The Autopsy of Jane Doe: tense chiller highlights the health of London's film industry
Date posted: 28.03.2017
This week sees smart horror The Autopsy of Jane Doe hit UK cinemas for a special one-night screening on Friday 31 March, along with a pre-recorded director Q&A. André Øvredal’s ultra-tense, darkly-humorous follow-up to his 2010 smash Troll Hunter, was made in London and produced by a team committed to applying big budget principals to their work regardless of size.
The film has already had audiences at Toronto, the BFI London Film Festival and Austin’s Fantastic Fest on the edge of their seats and has been described by horror demigod Stephen King as a “visceral horror to rival Alien and early Cronenberg.”
Singing London's praises
While the nerve-jangling chiller was helmed by a Norwegian director and is set in the States, it was filmed in Bromley-by-Bow and made full use of our capital’s world-renowned skills base. “It’s a fully international film – though most films are nowadays,” says Rory Aitken, one of the film’s producers and co-founder of London-based production company 42. “It’s a bit ironic, though, that an American film, set in America with American characters gets entirely shot in a warehouse in East London. I think this says a lot about filmmaking in London right now – the quality of crews, the efficiency and dependability of the UK tax reliefs and the ability to finance and produce films here in the capital.”
The film’s director André Øvredal agrees wholeheartedly: “Shooting in London with a London crew was the best filming experience of my life. Their personal enthusiasm for the movie, their attention to detail, professionalism, ability to communicate with me as well as between departments was just amazing. But to me the greatest thing was just the positive attitude everybody had. It was solutions-oriented all the way, across the board.”
Big budget principles
Rory and his producing partner Ben Pugh made their first feature – cult crime thriller Shifty, which stars Rogue One: A Star Wars Story’s Riz Ahmed – through Film London’s Microwave scheme, which identifies, supports and champions the city’s brightest emerging filmmakers. While Shifty was a microbudget film made for just £100,000, the producers had already cut their teeth working on major-league features, and these formative experiences helped shape work ethic, both for Shifty and their subsequent work on Welcome to the Punch, Monsters: Dark Continent and Nicholas Hoult thriller Collide.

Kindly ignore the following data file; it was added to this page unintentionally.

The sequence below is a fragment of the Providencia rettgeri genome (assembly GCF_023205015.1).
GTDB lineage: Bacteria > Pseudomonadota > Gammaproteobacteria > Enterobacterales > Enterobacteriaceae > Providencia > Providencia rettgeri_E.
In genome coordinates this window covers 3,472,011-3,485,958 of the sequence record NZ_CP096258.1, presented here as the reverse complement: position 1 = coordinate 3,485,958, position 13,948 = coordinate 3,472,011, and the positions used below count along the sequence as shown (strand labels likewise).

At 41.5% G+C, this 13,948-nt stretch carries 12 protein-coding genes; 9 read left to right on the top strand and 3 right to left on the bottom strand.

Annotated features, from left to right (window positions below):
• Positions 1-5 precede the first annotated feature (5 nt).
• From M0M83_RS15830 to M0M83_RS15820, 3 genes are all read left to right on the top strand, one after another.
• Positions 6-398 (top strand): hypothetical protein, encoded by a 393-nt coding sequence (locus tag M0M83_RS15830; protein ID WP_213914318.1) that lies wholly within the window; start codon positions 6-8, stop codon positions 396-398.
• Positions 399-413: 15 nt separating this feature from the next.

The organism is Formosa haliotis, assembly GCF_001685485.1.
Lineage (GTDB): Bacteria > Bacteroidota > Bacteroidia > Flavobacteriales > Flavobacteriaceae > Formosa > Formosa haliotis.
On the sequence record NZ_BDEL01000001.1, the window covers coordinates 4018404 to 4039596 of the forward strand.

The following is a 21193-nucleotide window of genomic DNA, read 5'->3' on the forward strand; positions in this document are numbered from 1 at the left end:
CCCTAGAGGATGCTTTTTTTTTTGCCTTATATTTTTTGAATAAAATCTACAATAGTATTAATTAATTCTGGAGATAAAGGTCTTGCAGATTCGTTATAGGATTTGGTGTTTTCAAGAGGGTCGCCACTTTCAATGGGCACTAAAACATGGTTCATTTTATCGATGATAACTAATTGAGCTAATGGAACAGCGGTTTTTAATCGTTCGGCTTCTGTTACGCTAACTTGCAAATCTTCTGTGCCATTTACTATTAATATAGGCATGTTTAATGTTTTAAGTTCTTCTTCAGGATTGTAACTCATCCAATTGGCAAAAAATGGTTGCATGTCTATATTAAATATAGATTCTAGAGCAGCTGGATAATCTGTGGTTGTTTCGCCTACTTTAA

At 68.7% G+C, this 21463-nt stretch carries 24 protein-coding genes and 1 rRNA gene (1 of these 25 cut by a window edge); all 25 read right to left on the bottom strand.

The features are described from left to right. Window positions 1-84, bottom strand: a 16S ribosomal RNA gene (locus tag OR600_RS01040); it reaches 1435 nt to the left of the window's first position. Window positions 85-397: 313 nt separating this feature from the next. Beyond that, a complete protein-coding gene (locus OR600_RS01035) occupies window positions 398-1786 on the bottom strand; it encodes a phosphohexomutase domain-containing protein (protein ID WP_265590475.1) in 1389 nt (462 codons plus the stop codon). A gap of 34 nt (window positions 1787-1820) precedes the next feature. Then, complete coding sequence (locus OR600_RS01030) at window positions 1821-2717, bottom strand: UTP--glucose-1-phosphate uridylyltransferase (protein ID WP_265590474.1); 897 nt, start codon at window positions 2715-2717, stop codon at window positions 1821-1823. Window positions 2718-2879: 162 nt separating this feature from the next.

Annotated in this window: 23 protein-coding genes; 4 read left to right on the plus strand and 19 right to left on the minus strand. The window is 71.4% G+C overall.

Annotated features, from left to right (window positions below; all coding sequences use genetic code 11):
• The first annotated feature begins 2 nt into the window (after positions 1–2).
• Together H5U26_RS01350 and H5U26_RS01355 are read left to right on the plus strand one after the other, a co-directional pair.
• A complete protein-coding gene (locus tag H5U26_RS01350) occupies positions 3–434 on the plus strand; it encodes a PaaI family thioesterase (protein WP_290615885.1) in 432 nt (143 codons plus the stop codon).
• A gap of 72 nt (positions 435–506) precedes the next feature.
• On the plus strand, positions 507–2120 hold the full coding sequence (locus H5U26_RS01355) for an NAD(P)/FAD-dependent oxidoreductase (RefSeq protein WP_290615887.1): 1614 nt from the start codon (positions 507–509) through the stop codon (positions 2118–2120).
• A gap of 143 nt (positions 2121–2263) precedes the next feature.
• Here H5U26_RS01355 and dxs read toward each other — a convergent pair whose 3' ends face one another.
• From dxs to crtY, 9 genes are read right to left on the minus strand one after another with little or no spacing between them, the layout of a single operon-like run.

“Ben and I both started out as production runners on film sets for much bigger films,” says Rory. “We did ‘apprenticeships’ under amazing producers like Stephanie Austin, who produced Terminator 2, and David E. Kelley, who created Ally McBeal and Boston Legal. We applied the same quality bar to Shifty, not just in terms of the filmmaking but to all the processes involved in the production. I like to think that if you walked into our production office on Shifty you wouldn’t know we weren’t working on a $100m film. We learned a lot from Shifty in terms of the importance of story and performance, but we’ve always applied the same rigours in terms of process and discipline – I think they apply at all levels.”
The capital's screen industries are better than ever
The film is just one example of the creativity, adaptability and expertise of London’s filmmaking community – an industry that generated over £1 billion of inward investment spend for the UK economy in 2016 alone.
“I don’t want to jinx it by saying that it’s never been better, but I do think it’s a good time to be making films here,” says Rory.“I think there are almost two industries that stand side by side: there’s the one that services high-end productions, which is really successful right now with so many big budget American films coming to shoot here. Simultaneously, the homegrown industry – in terms of British producers making British movies – is also in a good place. The consistency of the film tax relief has been a big help – financiers feel like it’s dependable and something they can rely on to make movies. Then there’s our talent base – you can see evidence of how good our actors, writers and directors are by the number we’re successfully exporting to Hollywood.”
Adrian Wootton, Chief Executive of Film London and the British Film Commission, said: “Seeing the filmmakers we’ve worked with carve out a place for themselves and go from strength to strength is a real pleasure. Considering The Autopsy of Jane Doe has the power to rattle the nerves of Stephen King it’s safe to say that horror fans should mark it down as a must-watch, and we’re all excited to see where Rory, Ben and 42 go next.”
The Autopsy of Jane Doe is released in UK cinemas for a one-night-only special presentation in association with FrightFest on Friday 31 March. This features a 15 minute Q&A with director André Øvredal which was filmed on the 16th March. The film will be released in the UK and Ireland by Lionsgate UK, and will be released digitally on 19 June and DVD/VOD 26 June.